Pope Francis to meet with Putin during UN visit
During his on Sept. 25 visit to the United Nations, Pope Francis will meet privately with Russian President Vladimir Putin, the Holy See said Wednesday.
UNITED NATIONS — Pope Francis will deliver a speech in his native Spanish to world leaders and meet privately with Russian President Vladimir Putin during a whirlwind visit to the United Nations, the Holy See said Wednesday.
Archbishop Bernardito Auza, the Vatican's apostolic nuncio and U.N. ambassador, said the pope's address to the 193-member General Assembly on Sept. 25 will likely focus on the need for peace and economic development in a conflict-torn world facing the biggest refugee crisis since World War II. The plight of the hundreds of thousands of migrants seeking safety and a new life in Europe will also be raised, he said.
He said the pope's 2 1/2-hour visit to the United Nations will be the fifth by a pope and the shortest because of time constraints.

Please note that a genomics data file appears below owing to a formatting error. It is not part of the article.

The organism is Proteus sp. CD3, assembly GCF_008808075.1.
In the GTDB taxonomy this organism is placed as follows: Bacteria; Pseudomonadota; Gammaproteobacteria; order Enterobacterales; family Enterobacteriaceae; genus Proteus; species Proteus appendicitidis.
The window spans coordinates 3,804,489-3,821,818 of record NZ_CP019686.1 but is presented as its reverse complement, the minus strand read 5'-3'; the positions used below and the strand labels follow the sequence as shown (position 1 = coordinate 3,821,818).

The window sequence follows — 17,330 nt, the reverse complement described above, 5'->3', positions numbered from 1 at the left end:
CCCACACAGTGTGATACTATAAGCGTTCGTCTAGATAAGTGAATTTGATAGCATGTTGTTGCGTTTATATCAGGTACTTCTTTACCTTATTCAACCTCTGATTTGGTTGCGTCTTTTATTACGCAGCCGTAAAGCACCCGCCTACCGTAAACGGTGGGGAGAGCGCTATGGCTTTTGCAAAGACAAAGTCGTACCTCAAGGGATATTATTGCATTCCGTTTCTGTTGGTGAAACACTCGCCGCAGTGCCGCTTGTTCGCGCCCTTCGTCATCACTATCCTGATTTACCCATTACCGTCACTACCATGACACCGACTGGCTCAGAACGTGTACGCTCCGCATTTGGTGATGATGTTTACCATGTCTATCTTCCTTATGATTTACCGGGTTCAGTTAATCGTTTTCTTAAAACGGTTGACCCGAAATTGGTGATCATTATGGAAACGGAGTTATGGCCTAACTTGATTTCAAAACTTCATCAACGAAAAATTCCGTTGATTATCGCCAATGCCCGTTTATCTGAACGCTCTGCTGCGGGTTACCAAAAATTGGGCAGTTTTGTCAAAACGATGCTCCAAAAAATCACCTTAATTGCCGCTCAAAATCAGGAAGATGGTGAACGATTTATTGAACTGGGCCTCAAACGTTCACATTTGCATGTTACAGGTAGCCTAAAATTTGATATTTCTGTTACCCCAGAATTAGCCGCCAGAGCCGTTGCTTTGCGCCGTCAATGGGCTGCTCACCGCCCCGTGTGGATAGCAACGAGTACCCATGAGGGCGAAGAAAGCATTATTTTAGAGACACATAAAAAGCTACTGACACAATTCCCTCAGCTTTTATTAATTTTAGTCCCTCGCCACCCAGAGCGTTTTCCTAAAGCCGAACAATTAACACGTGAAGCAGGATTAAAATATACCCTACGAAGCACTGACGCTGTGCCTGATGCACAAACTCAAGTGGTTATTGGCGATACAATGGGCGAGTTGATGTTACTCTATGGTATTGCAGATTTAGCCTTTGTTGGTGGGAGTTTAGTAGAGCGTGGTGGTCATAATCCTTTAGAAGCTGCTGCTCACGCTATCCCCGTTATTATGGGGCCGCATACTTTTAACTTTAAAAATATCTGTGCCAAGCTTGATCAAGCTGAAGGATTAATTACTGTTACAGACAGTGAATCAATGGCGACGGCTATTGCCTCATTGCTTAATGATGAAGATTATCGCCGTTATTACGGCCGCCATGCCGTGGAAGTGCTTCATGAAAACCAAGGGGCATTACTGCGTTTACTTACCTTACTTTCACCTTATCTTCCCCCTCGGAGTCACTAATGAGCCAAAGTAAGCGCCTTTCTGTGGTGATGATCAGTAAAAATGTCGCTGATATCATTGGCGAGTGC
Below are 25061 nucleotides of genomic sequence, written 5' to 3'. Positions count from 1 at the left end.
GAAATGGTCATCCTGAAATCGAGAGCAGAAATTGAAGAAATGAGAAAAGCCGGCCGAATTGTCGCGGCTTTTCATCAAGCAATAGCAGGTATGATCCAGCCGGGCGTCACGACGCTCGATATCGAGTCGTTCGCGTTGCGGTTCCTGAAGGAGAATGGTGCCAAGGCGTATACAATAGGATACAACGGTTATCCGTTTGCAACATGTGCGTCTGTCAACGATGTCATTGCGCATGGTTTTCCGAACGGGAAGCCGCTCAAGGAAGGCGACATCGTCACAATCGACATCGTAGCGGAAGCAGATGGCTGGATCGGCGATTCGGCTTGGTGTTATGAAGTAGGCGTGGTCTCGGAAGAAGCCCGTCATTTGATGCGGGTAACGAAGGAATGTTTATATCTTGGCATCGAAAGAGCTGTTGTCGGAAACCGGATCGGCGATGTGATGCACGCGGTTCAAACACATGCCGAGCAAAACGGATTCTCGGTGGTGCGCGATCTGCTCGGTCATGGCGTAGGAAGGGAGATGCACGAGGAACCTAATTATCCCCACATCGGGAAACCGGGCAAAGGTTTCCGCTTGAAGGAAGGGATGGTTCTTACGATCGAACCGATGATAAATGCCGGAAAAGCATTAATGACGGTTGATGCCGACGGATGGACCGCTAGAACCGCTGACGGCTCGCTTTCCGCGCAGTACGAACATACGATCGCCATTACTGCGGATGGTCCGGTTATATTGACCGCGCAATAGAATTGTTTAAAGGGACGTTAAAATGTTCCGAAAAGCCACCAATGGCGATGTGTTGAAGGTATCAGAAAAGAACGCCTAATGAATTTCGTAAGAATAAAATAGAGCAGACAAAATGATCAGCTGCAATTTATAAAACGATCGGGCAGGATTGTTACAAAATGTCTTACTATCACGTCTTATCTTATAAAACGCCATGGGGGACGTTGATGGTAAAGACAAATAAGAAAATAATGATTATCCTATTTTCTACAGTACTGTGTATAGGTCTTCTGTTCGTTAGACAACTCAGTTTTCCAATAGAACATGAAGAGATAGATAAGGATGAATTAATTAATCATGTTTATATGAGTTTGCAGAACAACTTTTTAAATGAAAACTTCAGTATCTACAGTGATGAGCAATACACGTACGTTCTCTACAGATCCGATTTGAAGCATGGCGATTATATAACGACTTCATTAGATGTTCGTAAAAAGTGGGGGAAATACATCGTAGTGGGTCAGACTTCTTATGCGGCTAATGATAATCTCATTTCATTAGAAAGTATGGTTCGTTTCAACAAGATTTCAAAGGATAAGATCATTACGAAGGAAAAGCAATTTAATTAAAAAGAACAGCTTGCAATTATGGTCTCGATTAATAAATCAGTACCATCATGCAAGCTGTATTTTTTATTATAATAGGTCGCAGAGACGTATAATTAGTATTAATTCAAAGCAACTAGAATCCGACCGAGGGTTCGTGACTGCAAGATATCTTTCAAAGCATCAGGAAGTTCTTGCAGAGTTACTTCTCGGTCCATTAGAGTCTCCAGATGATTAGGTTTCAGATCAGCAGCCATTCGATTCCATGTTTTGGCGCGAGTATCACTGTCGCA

Auza said the pope is expected to express appreciation in his General Assembly speech for the U.N. role in trying to minimize conflict and alleviate suffering — but he said the world body has also seen "lots of failures."
"There is no greater failure of the U.N. than to be incapable, unable to prevent what is going on in the Middle East now and North Africa," the archbishop said.
Immediately after he leaves U.N. headquarters, Francis will head to the site where the World Trade Center stood before the Sept. 11, 2001 attacks, a visit Auza said the pope insisted upon.
During his U.N. visit, Francis will have a one-on-one meeting with Secretary-General Ban Ki-moon and then a larger meeting with U.N. and Vatican officials, Auza said.
He will then address U.N. staff members and hold private meetings with the outgoing and incoming assembly presidents and Putin, whose country holds the rotating presidency of the U.N. Security Council in September. Putin has met Francis at least twice previously.
Auza said the pope will be staying at his residence on New York's fashionable upper East Side which was given to the Holy See in the 1970s as the residence for its U.N. representative by the family of New York mayor Hugh Grant who built it and died there in 1910.